SNDL (SNDL -1.57%) achieved a mammoth 2,344% growth rate in its most recent quarterly results, largely thanks to acquisitions. Expanding into cannabis stores and liquor retail have led to the cannabis company reporting record sales numbers. Unfortunately, that hasn't led to profitability or even a better stock price -- shares of SNDL are down close to 50% this year. That's worse than the Horizons Marijuana Life Sciences ETF, which has fallen by 42%.

But SNDL isn't done wheeling and dealing, as it just announced yet another acquisition.

SNDL to acquire Valens in an all-stock transaction

On Aug. 22, SNDL announced it was going to acquire cannabis extraction company, Valens, for 138 million Canadian dollars ($106.06 million). SNDL will fund the transaction through shares, keeping its cash intact -- but diluting shareholders in the process.

SNDL says the acquisition will help it offer more diversified products to the market. And with the transaction, it estimates its market share of the Canadian cannabis market will be 4.5%. Over the trailing 12 months, Valens has reported revenue of CA$86.6 million and losses of CA$220.8 million. During that time, it has also burned through CA$72.5 million from its day-to-day operations.

More growth is on the way, but at what cost?

The immediate takeaways from this are that SNDL has again found a way to increase its revenue and diversify its business. It's also a notable move in that it isn't expanding further into retail. In its most recent acquisitions, the company acquired Alcanna (alcohol retailer) and Spiritleaf (cannabis retailer).

For investors, however, this may not necessarily be a net positive. Although SNDL is making the acquisition at a time when pot prices are depressed, an all-stock deal means that it is diluting its own shareholders for the sake of completing the transaction. Its own shares recently underwent a 10-for-1 reverse stock split, and more splits could still be on the way as management obtained authorization from shareholders in a recent meeting to consolidate shares by as much as 25 to 1.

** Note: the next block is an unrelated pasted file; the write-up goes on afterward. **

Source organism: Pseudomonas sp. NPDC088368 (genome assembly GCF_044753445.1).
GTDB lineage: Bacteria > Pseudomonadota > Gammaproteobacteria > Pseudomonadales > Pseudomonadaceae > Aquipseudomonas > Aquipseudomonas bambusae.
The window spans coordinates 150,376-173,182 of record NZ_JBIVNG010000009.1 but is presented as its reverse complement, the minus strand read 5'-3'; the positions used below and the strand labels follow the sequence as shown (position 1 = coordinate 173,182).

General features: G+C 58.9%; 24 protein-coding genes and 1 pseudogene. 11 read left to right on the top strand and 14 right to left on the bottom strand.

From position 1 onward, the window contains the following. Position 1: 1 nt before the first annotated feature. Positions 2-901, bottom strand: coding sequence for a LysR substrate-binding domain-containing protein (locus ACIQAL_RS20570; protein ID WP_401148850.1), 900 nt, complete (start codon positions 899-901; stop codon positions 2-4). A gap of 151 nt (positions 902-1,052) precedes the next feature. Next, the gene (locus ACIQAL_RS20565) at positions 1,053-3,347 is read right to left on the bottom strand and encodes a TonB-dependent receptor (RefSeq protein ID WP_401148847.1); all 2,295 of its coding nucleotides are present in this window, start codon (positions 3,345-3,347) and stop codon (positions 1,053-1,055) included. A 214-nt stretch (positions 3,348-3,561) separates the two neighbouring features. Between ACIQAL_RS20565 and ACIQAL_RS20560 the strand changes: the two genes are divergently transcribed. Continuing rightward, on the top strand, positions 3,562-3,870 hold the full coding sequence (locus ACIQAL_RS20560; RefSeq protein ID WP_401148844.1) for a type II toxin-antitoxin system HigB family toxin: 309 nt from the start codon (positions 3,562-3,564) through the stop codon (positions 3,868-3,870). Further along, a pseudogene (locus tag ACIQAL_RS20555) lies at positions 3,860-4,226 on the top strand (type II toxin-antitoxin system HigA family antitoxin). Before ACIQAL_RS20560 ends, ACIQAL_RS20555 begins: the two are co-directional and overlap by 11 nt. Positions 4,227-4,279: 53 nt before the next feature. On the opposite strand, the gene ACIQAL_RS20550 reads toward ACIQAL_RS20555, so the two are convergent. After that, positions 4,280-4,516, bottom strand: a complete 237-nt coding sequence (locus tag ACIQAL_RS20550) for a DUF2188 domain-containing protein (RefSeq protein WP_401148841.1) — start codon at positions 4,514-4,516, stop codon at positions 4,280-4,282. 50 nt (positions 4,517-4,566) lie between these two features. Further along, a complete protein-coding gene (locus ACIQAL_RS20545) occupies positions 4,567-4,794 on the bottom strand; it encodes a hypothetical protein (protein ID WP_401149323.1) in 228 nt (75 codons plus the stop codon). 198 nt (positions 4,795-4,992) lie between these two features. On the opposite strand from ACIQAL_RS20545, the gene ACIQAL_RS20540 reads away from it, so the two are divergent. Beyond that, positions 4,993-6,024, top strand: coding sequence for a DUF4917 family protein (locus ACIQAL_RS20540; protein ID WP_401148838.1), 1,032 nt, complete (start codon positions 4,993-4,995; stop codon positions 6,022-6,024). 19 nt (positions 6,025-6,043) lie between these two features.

SNDL's management likes to routinely claim that it has one of the best balance sheets in the cannabis industry as it has CA$334.9 million in unrestricted cash (as of Aug. 11) and no debt. But that isn't doing much good to investors who continue to see the business issuing shares for unprofitable companies that may only end up compounding SNDL's problems in the long run. A strong balance sheet should enable a company to fund its own growth and not rely on issuing shares. In SNDL's case, it's simply hoarding the cash while still diluting shareholders, making its claims of having such a strong balance sheet appear misleading and disingenuous.

Why investors should avoid SNDL

The acquisition of Valens doesn't make SNDL any better of a buy than it was when it released its latest earnings numbers. Investors should expect to see more dilution as long as the company doesn't address its cash burn (it has totaled CA$94.6 million over the trailing 12 months) while still pursuing acquisitions. Its business may be more diverse than it was a year ago, but that doesn't mean that SNDL has addressed any issues that plagued it back then -- consistent growth and a lack of profitability. This stock may only become riskier with each successive acquisition that the business takes on. Unless you're willing to lose all or most of your investment, you should avoid SNDL at all costs.